Two Poems by Laura Ann Reed

Something Useful

She finds me sprawled
face-down on a chaise lounge—
head in the shade, legs in
the sun. I peer between
white vinyl slats at
a tiny black ant.

You could be doing
something useful, she says, my
mother whose mouth holds
rivers that swim with
consonants and vowels—
so many ways of saying,
You’re not the daughter I wanted.

How to explain—
what’s sacred resides in
the sensation of warmth on
the backs of my legs, that and
the way the ant carries what looks
like a crumb in its jaws, although
I can tell it’s really a city of stillness.
Also, the fact that no one but
I witness it crossing the patio tiles,
bound for a place it belongs.

*

Thief

Early spring, I slip through
           a gap in the privet hedge.

The neighbor’s apple tree quivers
           with white frills of silk, unfurling

leaves that spin in wind. My mother
           won’t hold me in her gaze the way

I stand here gaping at this
           ancient tree. Won’t rock me

like I’m cradled in rain-
           soaked winter limbs, sheltered

in July—when the thinnest
           membrane lies between bark

and my sun-dark skin. In fall, that
           profusion of small, hard fruit. Tart,

with only a faint trace of sweetness.
           I eat and eat this proof of love.

*

Laura Ann Reed’s work has been anthologized in How To Love the World, and is forthcoming in the SMEOP anthology: HOT, as well as having appeared in Loch Raven, MacQueen’s Quinterly, Swimm, The Ekphrastic Review, and Willawaw, among other journals. Laura holds a dual undergraduate degree in French/Comp Lit from UC Berkeley, and completed Master’s Degree programs in the Performing Arts, Clinical Psychology, and Organizational Development prior to working as Leadership Development Trainer at the San Francisco headquarters of the United States Environmental Protection Agency, prior to the Trump Administration. She and her husband now reside in western Washington.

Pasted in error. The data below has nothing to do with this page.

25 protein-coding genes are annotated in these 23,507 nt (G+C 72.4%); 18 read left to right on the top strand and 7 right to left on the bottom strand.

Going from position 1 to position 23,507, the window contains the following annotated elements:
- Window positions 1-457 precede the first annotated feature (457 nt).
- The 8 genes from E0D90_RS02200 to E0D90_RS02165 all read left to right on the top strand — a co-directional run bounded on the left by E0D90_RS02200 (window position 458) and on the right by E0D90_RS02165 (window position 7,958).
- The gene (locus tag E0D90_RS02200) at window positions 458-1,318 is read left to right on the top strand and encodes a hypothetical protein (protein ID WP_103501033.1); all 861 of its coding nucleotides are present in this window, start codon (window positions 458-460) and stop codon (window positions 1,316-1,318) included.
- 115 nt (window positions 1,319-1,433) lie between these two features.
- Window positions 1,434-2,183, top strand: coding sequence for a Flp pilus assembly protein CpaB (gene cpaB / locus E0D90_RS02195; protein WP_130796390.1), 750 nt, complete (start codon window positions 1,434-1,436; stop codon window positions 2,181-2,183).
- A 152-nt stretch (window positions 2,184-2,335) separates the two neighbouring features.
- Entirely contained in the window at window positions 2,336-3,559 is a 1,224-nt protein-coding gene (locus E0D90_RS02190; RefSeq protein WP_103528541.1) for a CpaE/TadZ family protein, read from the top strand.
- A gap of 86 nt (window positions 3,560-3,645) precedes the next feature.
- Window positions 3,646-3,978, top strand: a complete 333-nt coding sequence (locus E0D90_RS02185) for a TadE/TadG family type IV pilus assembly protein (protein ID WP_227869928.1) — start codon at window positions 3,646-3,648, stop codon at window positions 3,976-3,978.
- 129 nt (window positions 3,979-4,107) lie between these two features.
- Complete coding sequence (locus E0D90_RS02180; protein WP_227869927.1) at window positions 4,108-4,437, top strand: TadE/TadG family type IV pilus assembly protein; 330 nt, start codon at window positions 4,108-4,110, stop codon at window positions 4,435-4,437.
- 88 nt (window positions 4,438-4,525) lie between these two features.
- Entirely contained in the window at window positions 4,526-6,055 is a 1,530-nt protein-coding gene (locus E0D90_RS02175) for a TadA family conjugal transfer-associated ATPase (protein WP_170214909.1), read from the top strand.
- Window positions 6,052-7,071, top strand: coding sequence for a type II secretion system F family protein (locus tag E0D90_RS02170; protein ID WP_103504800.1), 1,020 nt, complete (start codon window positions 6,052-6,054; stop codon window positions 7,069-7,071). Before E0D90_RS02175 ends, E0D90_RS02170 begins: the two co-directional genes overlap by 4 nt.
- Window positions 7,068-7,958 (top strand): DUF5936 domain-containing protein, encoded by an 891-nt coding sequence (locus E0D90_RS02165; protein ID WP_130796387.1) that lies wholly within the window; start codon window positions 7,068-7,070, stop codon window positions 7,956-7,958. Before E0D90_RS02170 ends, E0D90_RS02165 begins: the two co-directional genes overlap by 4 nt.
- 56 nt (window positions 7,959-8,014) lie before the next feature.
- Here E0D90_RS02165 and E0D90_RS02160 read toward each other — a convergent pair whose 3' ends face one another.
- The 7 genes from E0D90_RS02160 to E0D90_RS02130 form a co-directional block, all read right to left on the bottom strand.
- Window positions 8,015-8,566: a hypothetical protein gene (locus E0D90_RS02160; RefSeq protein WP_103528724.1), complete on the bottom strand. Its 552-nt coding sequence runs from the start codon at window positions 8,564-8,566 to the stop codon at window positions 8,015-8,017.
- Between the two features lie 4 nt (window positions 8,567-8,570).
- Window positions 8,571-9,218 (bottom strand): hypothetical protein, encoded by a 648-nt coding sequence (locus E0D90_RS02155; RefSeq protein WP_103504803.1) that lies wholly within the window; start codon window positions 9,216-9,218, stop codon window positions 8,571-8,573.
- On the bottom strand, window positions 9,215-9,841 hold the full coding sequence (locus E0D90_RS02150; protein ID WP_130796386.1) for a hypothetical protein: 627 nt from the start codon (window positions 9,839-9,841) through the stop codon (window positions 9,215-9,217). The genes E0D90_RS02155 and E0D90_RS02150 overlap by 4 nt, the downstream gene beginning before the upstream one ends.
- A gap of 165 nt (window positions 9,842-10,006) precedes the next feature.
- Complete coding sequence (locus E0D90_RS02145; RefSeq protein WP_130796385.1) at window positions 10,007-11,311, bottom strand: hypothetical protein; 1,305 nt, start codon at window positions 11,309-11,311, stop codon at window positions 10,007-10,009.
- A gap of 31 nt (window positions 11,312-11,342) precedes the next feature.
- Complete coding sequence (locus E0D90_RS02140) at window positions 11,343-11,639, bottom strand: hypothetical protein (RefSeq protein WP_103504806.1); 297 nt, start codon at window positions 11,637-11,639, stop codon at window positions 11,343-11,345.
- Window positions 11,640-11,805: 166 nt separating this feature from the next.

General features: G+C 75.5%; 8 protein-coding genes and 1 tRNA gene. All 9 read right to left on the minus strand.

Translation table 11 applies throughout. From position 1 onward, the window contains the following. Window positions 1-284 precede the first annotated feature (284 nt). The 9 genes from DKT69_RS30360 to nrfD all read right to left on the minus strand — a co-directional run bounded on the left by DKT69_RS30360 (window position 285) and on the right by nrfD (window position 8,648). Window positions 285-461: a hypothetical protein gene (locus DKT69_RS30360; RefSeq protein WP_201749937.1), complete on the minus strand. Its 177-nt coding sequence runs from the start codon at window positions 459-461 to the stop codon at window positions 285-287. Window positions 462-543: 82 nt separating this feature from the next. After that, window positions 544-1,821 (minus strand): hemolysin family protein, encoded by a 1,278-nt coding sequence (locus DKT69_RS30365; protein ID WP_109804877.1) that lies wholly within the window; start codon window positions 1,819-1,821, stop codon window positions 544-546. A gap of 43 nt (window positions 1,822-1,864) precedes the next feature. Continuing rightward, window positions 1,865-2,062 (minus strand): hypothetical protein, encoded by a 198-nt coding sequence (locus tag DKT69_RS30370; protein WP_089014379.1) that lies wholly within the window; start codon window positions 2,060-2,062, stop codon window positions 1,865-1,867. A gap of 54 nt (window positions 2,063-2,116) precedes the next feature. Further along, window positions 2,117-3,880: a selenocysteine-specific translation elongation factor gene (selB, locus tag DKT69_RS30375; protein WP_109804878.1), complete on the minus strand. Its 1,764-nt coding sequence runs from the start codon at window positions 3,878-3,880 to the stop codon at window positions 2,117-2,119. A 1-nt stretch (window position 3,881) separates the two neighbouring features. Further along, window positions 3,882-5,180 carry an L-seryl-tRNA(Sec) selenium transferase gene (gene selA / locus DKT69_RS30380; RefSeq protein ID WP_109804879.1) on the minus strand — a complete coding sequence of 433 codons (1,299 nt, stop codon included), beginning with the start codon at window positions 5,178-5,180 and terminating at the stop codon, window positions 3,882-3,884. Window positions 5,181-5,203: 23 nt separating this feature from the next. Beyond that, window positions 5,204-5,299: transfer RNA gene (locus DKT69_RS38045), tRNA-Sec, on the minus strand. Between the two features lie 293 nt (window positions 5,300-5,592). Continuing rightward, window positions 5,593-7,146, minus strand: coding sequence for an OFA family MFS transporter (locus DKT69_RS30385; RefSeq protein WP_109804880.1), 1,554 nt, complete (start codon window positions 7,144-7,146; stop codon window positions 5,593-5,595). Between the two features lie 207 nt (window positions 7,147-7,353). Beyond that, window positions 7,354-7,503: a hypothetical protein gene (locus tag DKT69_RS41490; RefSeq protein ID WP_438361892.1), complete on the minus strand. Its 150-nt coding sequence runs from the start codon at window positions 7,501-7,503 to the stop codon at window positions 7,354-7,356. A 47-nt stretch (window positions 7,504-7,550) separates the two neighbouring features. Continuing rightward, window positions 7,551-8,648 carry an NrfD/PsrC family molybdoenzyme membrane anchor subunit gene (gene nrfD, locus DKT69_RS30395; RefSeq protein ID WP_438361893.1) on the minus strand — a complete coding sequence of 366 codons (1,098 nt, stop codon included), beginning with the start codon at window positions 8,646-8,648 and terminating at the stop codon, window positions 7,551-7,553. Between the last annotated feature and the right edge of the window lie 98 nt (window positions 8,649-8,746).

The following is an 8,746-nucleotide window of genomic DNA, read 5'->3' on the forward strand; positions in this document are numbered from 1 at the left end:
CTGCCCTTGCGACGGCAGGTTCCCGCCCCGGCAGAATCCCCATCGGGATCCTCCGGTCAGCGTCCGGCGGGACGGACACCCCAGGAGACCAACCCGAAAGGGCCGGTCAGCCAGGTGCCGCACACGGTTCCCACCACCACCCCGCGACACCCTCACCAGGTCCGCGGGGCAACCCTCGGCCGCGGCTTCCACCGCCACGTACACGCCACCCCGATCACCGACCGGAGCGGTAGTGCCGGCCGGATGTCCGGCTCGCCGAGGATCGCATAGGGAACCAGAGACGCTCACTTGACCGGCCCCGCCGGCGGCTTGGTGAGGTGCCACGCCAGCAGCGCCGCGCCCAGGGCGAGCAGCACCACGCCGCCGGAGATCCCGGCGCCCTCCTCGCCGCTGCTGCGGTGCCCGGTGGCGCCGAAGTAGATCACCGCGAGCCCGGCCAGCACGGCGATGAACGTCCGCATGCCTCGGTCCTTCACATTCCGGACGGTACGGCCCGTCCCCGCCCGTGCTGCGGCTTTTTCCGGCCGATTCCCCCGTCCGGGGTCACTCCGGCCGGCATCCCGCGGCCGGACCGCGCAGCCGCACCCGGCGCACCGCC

Only Now by Laura Ann Reed

Only Now
           —after Jim Moore

But I’m not ready, my father says,
           to be taken off the playing field—

and first I bring him shells that hold
           the sea. Then river stones. Then I

bring his favorite recordings
           of Paul Robeson singing spirituals

and lullabies. These make him cry.
           And it’s only now, two decades

later, that I see my error: All he needed
           was for me to be with him. To step

closer to his bedside. To allow into my heart
           what flooded his—all that loneliness.

*

Laura Ann Reed holds a dual undergraduate degree in French/Comparative Literature from The University of California, Berkeley, and subsequently completed master’s degree programs in the Performing Arts and Clinical Psychology—prior to working as a leadership development trainer at the San Francisco headquarters of the United States Environmental Protection Agency. She and her husband currently reside in western Washington. Her work has been anthologized in How To Love the World, and is forthcoming in the SMEOP anthology: HOT, and in the anthology, The Wonder of Small Things. Her poems have appeared in Swimm and The Ekphrastic Review, among other journals.